“Feeling frustrated at the lack of action from governments and corporations, people are looking at what action they can take themselves,” says Sian Conway-Wood, founder of online sustainability community, #EthicalHour and author of Buy Better, Consume Less. “After divesting your money from fossil fuels, reducing your dairy and meat intake is one of the biggest impacts you can make. We’re seeing more options available than ever before across restaurants, takeaways and supermarkets, helping more people choose plant-based food.”

Look out for potato milk as it tries to steal the non-dairy milk crown in 2022.

Plant based burger

Plant-based substitutions will continue to whet people's appetites. Image: LikeMeat

3. Products and companies that put nature first 

People will seek out greener options across their shopping lists in 2022. Experts predict a shift towards brands that support biodiversity and lean into regenerative practices, which help restore ecosystems and communities.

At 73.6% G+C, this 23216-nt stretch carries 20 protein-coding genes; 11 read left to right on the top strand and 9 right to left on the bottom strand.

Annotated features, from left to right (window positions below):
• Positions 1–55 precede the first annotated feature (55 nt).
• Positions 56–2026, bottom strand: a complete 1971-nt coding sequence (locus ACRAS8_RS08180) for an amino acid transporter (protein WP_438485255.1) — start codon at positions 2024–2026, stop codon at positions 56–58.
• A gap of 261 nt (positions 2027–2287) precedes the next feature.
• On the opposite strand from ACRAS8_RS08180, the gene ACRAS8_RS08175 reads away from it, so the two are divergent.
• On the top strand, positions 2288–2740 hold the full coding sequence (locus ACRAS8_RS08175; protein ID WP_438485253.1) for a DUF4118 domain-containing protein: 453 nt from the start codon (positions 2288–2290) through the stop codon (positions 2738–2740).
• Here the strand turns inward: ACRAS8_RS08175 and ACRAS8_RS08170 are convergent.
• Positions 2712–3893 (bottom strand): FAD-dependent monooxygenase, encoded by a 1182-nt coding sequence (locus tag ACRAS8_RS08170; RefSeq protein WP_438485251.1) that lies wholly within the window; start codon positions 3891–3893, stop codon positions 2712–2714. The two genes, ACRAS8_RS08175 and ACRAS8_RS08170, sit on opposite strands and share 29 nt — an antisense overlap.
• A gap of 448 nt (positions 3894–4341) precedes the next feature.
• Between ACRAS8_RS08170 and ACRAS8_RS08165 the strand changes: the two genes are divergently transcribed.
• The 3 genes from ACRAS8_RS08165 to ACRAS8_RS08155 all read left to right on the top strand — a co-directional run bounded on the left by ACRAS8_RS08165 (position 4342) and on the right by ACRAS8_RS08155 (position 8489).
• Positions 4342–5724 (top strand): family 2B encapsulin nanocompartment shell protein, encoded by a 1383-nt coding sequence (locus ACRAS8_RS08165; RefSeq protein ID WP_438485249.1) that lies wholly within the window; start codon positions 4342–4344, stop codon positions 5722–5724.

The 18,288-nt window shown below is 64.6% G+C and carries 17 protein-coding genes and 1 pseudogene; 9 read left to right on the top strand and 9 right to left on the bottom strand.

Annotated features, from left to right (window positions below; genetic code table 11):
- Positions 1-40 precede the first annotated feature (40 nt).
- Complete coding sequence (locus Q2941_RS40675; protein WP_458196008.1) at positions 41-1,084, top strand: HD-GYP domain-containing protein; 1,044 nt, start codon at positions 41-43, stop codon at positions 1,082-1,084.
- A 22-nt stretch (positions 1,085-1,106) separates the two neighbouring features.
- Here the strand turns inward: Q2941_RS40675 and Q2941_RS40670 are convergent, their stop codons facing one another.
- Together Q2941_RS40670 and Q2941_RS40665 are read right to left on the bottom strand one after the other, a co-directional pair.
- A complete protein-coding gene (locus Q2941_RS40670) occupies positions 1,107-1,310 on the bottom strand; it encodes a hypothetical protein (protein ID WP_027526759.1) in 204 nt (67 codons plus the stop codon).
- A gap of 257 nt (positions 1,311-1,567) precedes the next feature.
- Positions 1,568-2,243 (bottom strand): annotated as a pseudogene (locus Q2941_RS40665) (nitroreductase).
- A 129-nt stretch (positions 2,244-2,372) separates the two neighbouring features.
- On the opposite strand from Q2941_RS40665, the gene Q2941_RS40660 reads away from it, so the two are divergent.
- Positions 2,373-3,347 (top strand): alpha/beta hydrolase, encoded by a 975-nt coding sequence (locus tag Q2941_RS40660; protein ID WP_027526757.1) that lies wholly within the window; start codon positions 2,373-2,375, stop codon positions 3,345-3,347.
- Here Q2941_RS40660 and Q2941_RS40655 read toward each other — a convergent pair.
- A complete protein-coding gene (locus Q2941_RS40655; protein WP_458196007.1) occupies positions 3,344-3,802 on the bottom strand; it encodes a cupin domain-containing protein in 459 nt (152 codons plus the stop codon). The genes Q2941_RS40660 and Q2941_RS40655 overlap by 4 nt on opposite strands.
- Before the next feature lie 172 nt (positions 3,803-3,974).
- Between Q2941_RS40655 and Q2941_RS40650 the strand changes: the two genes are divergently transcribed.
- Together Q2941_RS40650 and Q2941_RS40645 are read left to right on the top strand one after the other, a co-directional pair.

“People are becoming much more aware of what is in the products they choose to buy, from skincare to homeware, and value is being placed on non-plastic alternatives like wood, linen and so on,” says Georgina Wilson-Powell, editor of sustainable living magazine, Pebble. “There’s also a renewed appreciation of artisan goods, handmade products and locally sourced items.”

4. Sustainable fashion

The pandemic gave many of us a chance to examine our relationship with fast fashion, providing a ‘reset’ opportunity to rethink how we value newness, comfort and quality. A survey by consultants McKinsey found that 58 per cent of people  are now less concerned with fashion, with over 70 per cent saying they intend to keep their clothes for longer. This is good news as the UN estimates that to produce a single pair of jeans, 10,000 litres of water is required. Gulp.

In 2022, many will be seeking a longer-lasting and minimalist wardrobe that scores highly when it comes to the environment. More people will scrutinise clothing labels, looking for eco materials such as organic cotton, hemp, bamboo fibre and even algae. 

To produce a single pair of jeans, 10,000 litres of water is required